I understand if there were some trademark issue, that they _removed_ yt.com/lush, and replaced it with 301 to yt.com/matthewlush . Replacing the page with something else completely will only harm those who try to access the old link. If the company wants anything, they can get yt.com/lushcosmetics or whatever, but they shouldn't misrepresent their content. Users who have the old link expect the old content, that's what URIs are for.
Breaking links is a bad thing (TM), and google has the knowledge to know that you shouldn't break the web. Not for something this lame, at least.
You would need unions to succeed in that kind of change.
Good luck promoting that idea.
Heck, we aren't talking about some banana republic here. Or are we?
I see you're not up to date with current german politics. We are.
Merkel doesn't give a flying fuck because she really doesn't give a fuck about anything. She was trained very well how to get into and stay in power, and that's the only thing she's doing. Every move of her makes sense if you analyze it from that perspective. This is no different - big trouble with the USA is not a career-improving path, but the people of Germany are too forgiving and will let her and her party get away with all this shit.
Fraud is not the main thing here.
Uber is paying cab riders bonuses that make riding without passengers profitable. So, they ride without passengers and collect bonuses. Their using fake ids or other illegal is just incidental. Uber itself is probably operating illegally, and nobody cares about that.
I don't care if my site ranks last when you Google on your smartphone. If I didn't design it to be mobile-friendly, your mobile device is welcome to stay away.
But this sounds much like it would be punished in general, even when the visitory is searching using his desktop computer. And that's just wrong.
You cut down the interesting part. That it's not just about rounding. It's a about domain knowledge that tells you what to round in which context and how (i.e. how many significant digits does a good answer have?).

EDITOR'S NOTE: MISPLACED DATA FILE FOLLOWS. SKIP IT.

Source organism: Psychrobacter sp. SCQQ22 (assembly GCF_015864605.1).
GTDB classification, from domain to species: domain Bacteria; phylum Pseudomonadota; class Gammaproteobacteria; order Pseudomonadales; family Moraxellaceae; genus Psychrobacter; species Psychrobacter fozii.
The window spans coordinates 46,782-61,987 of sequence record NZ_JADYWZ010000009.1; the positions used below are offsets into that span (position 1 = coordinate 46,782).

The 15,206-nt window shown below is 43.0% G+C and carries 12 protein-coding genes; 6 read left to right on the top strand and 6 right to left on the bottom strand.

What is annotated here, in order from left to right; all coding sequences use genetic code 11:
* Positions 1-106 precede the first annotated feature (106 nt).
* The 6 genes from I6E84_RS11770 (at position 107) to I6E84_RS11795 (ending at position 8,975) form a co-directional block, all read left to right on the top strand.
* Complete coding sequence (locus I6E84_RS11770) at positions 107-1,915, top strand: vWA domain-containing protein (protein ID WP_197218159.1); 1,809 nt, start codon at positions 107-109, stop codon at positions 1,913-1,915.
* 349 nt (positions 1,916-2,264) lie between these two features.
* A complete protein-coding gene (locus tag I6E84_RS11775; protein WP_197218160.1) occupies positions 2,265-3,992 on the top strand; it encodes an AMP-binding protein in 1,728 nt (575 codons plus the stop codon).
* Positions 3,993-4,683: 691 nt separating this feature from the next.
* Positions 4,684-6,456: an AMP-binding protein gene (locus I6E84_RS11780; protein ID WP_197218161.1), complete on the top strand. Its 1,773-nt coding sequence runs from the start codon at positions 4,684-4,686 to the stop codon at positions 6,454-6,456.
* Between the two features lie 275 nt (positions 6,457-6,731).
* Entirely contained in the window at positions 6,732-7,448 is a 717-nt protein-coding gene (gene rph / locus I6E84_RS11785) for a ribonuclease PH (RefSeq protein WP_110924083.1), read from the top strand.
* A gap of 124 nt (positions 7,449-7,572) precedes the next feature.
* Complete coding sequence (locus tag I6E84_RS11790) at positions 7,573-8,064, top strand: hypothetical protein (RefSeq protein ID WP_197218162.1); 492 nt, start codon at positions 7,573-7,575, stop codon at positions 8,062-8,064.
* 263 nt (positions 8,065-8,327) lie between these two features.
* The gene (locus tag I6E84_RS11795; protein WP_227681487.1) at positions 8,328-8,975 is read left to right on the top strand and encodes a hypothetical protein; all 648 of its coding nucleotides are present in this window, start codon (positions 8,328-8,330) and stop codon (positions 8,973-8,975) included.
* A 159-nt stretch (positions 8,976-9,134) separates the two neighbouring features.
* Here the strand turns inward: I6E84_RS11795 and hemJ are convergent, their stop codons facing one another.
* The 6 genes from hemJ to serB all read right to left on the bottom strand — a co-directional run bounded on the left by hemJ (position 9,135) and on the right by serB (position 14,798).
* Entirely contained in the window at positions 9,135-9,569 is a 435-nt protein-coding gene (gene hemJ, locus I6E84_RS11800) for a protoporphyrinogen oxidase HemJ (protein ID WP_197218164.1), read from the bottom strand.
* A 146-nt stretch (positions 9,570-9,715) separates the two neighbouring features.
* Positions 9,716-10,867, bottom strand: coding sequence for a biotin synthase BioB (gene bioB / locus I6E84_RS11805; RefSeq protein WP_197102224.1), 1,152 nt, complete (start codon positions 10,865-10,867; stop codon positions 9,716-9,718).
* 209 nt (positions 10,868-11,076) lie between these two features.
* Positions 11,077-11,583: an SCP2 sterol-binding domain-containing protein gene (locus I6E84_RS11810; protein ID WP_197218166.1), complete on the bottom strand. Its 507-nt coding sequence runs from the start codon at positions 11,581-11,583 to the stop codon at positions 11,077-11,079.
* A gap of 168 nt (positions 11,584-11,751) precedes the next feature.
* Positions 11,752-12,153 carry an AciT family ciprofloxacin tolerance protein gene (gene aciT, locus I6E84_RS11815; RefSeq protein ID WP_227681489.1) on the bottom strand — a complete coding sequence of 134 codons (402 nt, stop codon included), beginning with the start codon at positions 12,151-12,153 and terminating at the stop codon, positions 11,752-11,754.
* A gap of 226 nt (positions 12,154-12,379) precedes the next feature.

That's not a very easy task, and it's not solved by simply rounding everything somehow.
Because the mobile device was the nearest available thing capable of browsing the web at the time I wanted to look at the content.
I understand that.
But I'm one guy running a website, not a company with budget for a web-designer. My content is now being punished not for its content, but for its presentation.
And what if my website isn't intended for a mobile audience at all? I'll readily admit I'm stuck 10 years in the past with my web design, but a few of my sites are intentionally not built for mobile because the content they have is not intended for mobile and if you told me you're using your phone to access the site, I'd get a puzzled look and say "but why?".
Can I set a "X-intentionally-not-designed-for-mobile: true" header?
I watched this some days ago (/. isn't the place to read things first anymore) and came away half impressed and half underwhelmed.
The speech recognition part is nice, and that's understating it a lot given the complexity of the topic. That for a demo they'd use examples they made sure work nicely is a goven. That it can understand fairly complex, disorganized questions is really cute. No, seriously, on this I am impressed.
But it is clearly still very far from human. It lands smack middle in the uncanny valley. It becomes incredibly clear when it talks about population numbers and lists them down to the last digit. Not only is that typical computer-ish, it's also vastly less useful than a human who would tell you "about 80 million".
When I ask my personal assistant device how long it'll take to get to city X, I'm not interested in an answer that says "3 hours, 57 minutes, 48 seconds". I want to hear "4 hours", because we humans understand it's an estimate anyways and a few minutes more or less doesn't matter anyways.
Then again, when I'm building a bomb and ask my phone for the recipe, I'd like to have exact numbers. Again, a human would understand that in this situation, "about 200 grams" is not an ok answer.
This intelligence is still missing, and it's crucial.
This is their current situation. Stuff comes in different sized packages, and placement is not perfect.
Of course they could get improvements, even for human workers, if stuff came pre-checked, correctly classified and stuff. The thing is that's not their current status. The idea is to get rid of the picking human, without changing anything other than the human.
Self driving cars would be easy with the strategy you propose, just build intelligent roads, wired roads with wireless navigation, no people. Close to what a train is. It makes it a lot easier, but it just can't replace all driving, unless you change the whole infrastructure at once.